Art Evolution 16: Brom
The scope of Art Evolution continues, but if you’ve missed any previous artists you can go back and find them here.
‘Middle-Earth Lyssa’ was complete, and I was looking for more recruits. During this whole process I’d kept to my promise, making sure that every person I’d come in contact with, even those who’d turned me down, continued to get updates.
The winter progressed, and during the dead of that cold time it was a great surprise, and certainly a sense of justification for my efforts, when Brom emailed me and said that he’d see what he could do to help out.
Well, three cheers for Brom, a true man of character!
When I was in college, and spent most of my mother’s hard-earned money on comic books [instead of food, or gas, or clothing, or heat…], but I was happy with my long-boxes. That said, I neglected my RPG collection, but lucky for me a friend in my little circle of role-players decided to purchase the TSR campaign setting Dark Sun. As a DM at heart, I decided that I’d take a break from running a game [and therefore having to buy all the books involved in it] and let this guy do the legwork.
So that’s how I was introduced to Dark Sun as a player, and although the campaign eventually fizzled as most do, the lingering effect was that I’d really enjoyed what I’d seen of the universe. Still, I didn’t own a shred of Dark Sun material, so it just hung back in my memory as my life moved ever on.
Fast-forward over a decade and I’m sitting in my basement with a bunch of role-players and the youngest of them says, ‘Boy Scott, you have a huge collection of RP stuff, do you think there is any way I could take a look at your Dark Sun stuff?’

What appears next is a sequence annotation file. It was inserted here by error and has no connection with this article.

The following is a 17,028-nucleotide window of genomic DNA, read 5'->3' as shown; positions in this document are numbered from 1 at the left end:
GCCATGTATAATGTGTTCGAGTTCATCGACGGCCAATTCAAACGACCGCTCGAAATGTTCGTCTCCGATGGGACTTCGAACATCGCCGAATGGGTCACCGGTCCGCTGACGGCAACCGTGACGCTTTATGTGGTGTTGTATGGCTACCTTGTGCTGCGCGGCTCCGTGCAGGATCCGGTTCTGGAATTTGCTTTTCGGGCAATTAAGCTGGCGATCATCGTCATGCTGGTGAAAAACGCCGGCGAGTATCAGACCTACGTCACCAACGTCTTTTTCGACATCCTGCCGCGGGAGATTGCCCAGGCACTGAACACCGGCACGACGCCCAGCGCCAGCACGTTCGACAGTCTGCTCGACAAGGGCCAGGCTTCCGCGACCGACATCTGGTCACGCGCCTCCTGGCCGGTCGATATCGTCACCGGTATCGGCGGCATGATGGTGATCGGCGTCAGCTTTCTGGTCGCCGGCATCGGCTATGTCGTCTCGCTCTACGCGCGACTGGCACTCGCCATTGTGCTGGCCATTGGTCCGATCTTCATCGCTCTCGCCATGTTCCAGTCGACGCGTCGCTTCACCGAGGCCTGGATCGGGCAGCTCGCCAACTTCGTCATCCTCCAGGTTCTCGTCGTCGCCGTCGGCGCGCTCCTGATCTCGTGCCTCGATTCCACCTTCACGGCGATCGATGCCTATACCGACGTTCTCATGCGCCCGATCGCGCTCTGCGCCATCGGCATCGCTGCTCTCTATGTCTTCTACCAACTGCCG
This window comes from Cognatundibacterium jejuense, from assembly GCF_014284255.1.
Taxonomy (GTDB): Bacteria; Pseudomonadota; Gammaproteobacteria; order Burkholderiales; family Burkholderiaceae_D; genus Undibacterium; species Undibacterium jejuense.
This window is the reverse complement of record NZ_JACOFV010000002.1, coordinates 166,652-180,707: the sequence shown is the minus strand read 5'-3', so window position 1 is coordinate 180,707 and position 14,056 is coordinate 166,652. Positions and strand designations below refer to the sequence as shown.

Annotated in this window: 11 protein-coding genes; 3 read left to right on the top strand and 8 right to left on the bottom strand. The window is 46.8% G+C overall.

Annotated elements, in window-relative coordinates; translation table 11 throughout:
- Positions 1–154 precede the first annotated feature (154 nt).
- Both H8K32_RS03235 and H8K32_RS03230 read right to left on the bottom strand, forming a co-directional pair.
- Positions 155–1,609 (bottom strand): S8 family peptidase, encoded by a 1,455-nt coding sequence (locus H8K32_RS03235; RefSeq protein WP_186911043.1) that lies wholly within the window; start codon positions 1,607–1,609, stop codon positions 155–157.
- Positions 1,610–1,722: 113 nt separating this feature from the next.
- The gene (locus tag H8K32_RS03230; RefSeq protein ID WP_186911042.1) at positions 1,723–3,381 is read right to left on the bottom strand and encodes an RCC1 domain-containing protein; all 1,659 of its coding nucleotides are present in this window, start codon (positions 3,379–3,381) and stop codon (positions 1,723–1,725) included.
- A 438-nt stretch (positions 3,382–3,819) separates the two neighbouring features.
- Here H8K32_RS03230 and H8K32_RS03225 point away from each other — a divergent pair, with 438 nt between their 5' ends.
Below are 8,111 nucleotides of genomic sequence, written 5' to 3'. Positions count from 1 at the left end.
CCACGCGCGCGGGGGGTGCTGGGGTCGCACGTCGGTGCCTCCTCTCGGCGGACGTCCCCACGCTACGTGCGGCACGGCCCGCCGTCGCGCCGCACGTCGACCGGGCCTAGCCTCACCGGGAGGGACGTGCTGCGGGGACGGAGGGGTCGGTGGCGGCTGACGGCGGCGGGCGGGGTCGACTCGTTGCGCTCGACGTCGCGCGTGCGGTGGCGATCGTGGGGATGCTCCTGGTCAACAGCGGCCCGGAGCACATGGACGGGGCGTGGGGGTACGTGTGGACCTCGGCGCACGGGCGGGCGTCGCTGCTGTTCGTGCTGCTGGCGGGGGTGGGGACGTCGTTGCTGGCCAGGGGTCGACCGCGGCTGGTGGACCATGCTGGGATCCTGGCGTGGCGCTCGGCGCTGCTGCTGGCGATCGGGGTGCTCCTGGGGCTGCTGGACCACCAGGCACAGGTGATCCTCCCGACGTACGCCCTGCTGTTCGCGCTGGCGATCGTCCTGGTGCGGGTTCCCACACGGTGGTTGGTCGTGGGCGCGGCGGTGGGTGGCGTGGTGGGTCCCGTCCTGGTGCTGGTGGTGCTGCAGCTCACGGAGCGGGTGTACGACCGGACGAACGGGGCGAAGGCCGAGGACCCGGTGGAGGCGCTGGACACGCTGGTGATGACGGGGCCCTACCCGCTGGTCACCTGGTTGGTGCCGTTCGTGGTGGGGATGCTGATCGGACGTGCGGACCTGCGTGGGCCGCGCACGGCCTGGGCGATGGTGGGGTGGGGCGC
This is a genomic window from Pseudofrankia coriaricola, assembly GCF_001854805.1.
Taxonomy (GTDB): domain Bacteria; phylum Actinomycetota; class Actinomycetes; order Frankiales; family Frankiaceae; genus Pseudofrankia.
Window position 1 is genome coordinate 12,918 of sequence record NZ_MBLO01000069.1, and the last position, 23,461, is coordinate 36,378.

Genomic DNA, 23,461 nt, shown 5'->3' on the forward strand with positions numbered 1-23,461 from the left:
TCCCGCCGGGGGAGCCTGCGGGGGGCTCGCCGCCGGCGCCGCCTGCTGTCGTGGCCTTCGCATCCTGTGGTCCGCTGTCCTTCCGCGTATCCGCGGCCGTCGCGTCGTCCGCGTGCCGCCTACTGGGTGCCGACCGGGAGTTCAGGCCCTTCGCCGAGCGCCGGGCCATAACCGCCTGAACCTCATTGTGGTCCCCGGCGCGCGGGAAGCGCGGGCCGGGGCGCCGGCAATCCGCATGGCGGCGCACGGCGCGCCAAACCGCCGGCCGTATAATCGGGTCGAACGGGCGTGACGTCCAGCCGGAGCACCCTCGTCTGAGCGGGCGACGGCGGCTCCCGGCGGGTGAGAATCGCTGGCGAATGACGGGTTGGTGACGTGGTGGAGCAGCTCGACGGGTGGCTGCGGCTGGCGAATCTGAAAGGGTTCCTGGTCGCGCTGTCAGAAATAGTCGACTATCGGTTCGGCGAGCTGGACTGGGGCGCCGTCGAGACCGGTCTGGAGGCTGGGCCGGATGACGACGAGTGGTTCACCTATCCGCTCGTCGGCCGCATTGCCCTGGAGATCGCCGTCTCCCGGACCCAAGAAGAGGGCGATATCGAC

Now I pride myself on having a bit of everything, or in most cases a LOT of everything, but all I could do was sit there and shake my head. Of all the things he could ask for and he throws out Dark Sun… Bugger!
So what did I do? I went on an epic buying spree on eBay, the entire universe of Dark Sun coming to my house in small postage boxes over the next few months. Each time I opened one it was like Christmas because not only was I reliving my single campaign in the system, but I was experiencing the birthplace of Brom.
This was a stupendous ride, and I have to tell you I was blown away by the talent involved in the system’s brand by way of Brom. He absolutely nailed it, and the more I looked at his stuff the more I marveled at the talent involved.
Obviously, I wasn’t the only one. Brom went on to put his unmistakable stamp on the six-shooters of Deadlands as well as Magic the Gathering and of course Vampire, Wraith, Freeport, and even a personal favorite but little known system called Fading Suns.
All artists on this list made an impact, but some just hummed a few bars of the RPG world, yet Brom absolutely crushed it. He is a cover man, an icon, and his work totally dominated what was hot for a decade and a half in RPGs.